Limits...
Autoindexing with outlier rejection and identification of superimposed lattices.

Sauter NK, Poon BK - J Appl Crystallogr (2010)

Bottom Line: Constructing a model lattice to fit the observed Bragg diffraction pattern is straightforward for perfect samples, but indexing can be challenging when artifacts are present, such as poorly shaped spots, split crystals giving multiple closely aligned lattices and outright superposition of patterns from aggregated microcrystals.Outliers are identified by assuming a Gaussian error distribution for the best-fitting spots and points diverging from this distribution are culled.The prevalence of outliers provides a potentially useful measure of sample quality.

View Article: PubMed Central - HTML - PubMed

Affiliation: Physical Biosciences Division, Lawrence Berkeley National Laboratory, One Cyclotron Road, Berkeley, CA 94720, USA.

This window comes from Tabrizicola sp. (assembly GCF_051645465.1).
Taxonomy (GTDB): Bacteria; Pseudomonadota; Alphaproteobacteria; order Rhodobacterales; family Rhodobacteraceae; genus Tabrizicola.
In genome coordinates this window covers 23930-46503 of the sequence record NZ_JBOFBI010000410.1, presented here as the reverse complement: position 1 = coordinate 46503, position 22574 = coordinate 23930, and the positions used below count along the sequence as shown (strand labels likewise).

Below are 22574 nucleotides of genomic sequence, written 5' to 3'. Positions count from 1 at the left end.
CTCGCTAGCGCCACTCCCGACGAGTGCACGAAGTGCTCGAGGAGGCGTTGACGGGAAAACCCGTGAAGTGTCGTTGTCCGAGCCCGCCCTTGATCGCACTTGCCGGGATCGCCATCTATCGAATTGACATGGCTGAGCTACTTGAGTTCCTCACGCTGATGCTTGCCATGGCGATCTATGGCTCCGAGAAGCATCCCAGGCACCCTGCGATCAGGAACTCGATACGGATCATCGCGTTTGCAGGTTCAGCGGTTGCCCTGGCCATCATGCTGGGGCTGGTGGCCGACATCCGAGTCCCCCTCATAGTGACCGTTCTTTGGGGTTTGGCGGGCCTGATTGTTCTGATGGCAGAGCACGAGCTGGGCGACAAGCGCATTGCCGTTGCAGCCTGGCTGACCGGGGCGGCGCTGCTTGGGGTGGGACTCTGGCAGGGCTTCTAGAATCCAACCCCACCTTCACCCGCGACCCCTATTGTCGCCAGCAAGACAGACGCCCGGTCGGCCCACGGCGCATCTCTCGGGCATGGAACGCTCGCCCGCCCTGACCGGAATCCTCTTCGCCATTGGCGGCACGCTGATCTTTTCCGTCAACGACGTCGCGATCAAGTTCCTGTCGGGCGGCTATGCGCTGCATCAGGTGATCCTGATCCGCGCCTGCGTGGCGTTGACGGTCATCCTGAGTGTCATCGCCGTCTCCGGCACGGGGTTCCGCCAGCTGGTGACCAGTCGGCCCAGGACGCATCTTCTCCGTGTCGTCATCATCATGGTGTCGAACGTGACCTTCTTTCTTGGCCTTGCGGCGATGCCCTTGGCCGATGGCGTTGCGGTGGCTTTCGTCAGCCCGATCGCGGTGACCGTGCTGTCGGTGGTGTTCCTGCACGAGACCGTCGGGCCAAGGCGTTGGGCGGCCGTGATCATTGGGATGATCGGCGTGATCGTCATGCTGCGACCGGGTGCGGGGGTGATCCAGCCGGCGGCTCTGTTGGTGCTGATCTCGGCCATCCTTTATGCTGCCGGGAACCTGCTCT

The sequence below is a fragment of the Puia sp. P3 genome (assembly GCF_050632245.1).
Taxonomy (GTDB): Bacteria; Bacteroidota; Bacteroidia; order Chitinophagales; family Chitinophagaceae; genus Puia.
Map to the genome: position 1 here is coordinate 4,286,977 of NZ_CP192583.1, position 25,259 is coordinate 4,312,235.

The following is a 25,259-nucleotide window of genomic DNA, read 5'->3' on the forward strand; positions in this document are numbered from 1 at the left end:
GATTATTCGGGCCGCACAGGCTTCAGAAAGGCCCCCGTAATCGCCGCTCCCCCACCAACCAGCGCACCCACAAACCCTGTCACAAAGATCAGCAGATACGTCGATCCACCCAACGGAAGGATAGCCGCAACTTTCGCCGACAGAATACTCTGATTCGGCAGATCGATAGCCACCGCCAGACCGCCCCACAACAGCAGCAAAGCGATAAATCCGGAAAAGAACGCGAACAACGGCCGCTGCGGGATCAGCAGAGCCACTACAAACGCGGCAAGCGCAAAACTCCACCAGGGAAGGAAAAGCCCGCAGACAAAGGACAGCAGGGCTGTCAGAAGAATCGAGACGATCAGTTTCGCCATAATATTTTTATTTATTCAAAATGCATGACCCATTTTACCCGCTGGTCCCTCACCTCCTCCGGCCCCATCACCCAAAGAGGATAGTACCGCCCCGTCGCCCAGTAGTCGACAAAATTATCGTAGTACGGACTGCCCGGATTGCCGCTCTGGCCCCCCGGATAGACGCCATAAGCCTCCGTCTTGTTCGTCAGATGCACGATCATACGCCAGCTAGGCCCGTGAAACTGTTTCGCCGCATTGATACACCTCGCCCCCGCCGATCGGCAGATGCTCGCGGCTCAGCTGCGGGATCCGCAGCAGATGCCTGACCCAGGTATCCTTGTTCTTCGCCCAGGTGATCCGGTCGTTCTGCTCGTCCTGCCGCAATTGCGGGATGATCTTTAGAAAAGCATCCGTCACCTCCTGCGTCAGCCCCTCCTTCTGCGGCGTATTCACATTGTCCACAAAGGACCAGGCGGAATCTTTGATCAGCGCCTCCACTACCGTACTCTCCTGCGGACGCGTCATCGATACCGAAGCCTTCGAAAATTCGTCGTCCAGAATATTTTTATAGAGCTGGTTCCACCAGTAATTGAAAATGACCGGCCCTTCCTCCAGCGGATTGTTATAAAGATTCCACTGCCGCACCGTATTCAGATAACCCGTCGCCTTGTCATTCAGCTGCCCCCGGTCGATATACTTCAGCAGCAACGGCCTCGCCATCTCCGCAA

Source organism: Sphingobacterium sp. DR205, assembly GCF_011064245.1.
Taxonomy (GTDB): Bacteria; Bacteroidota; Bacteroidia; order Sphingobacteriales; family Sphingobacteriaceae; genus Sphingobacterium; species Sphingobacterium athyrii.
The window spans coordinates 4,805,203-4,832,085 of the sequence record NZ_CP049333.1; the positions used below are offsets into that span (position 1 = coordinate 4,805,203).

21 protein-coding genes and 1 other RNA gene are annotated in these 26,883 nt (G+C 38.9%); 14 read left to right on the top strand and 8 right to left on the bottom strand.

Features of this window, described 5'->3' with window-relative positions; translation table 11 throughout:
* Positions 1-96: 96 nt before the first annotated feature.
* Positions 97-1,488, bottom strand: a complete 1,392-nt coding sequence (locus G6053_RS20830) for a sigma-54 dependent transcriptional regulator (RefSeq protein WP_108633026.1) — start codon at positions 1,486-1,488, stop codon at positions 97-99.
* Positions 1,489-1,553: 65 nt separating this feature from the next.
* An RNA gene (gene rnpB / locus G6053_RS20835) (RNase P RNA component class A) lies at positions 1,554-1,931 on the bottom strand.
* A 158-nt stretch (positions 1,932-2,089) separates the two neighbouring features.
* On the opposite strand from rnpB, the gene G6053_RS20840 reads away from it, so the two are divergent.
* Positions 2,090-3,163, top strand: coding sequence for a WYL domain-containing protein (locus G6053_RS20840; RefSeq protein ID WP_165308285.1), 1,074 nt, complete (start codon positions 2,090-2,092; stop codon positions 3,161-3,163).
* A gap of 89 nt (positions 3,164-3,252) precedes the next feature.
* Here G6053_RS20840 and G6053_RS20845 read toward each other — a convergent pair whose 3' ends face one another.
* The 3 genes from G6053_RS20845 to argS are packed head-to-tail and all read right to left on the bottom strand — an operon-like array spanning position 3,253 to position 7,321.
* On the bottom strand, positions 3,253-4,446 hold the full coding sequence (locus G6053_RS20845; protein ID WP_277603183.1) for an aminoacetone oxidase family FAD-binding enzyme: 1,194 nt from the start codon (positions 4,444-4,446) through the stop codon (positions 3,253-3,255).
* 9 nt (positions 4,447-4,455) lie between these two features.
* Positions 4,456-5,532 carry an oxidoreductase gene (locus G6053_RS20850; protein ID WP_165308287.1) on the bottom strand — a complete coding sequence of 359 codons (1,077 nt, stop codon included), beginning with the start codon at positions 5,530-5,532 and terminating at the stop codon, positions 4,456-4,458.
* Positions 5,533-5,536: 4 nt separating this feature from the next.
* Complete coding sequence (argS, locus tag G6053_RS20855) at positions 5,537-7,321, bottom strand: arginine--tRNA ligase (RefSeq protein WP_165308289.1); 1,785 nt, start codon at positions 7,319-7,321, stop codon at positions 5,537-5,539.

ABSTRACT
Constructing a model lattice to fit the observed Bragg diffraction pattern is straightforward for perfect samples, but indexing can be challenging when artifacts are present, such as poorly shaped spots, split crystals giving multiple closely aligned lattices and outright superposition of patterns from aggregated microcrystals. To optimize the lattice model against marginal data, refinement can be performed using a subset of the observations from which the poorly fitting spots have been discarded. Outliers are identified by assuming a Gaussian error distribution for the best-fitting spots and points diverging from this distribution are culled. The set of remaining observations produces a superior lattice model, while the rejected observations can be used to identify a second crystal lattice, if one is present. The prevalence of outliers provides a potentially useful measure of sample quality. The described procedures are implemented for macromolecular crystallography within the autoindexing program labelit.index (http://cci.lbl.gov/labelit).

No MeSH data available.


Related in: MedlinePlus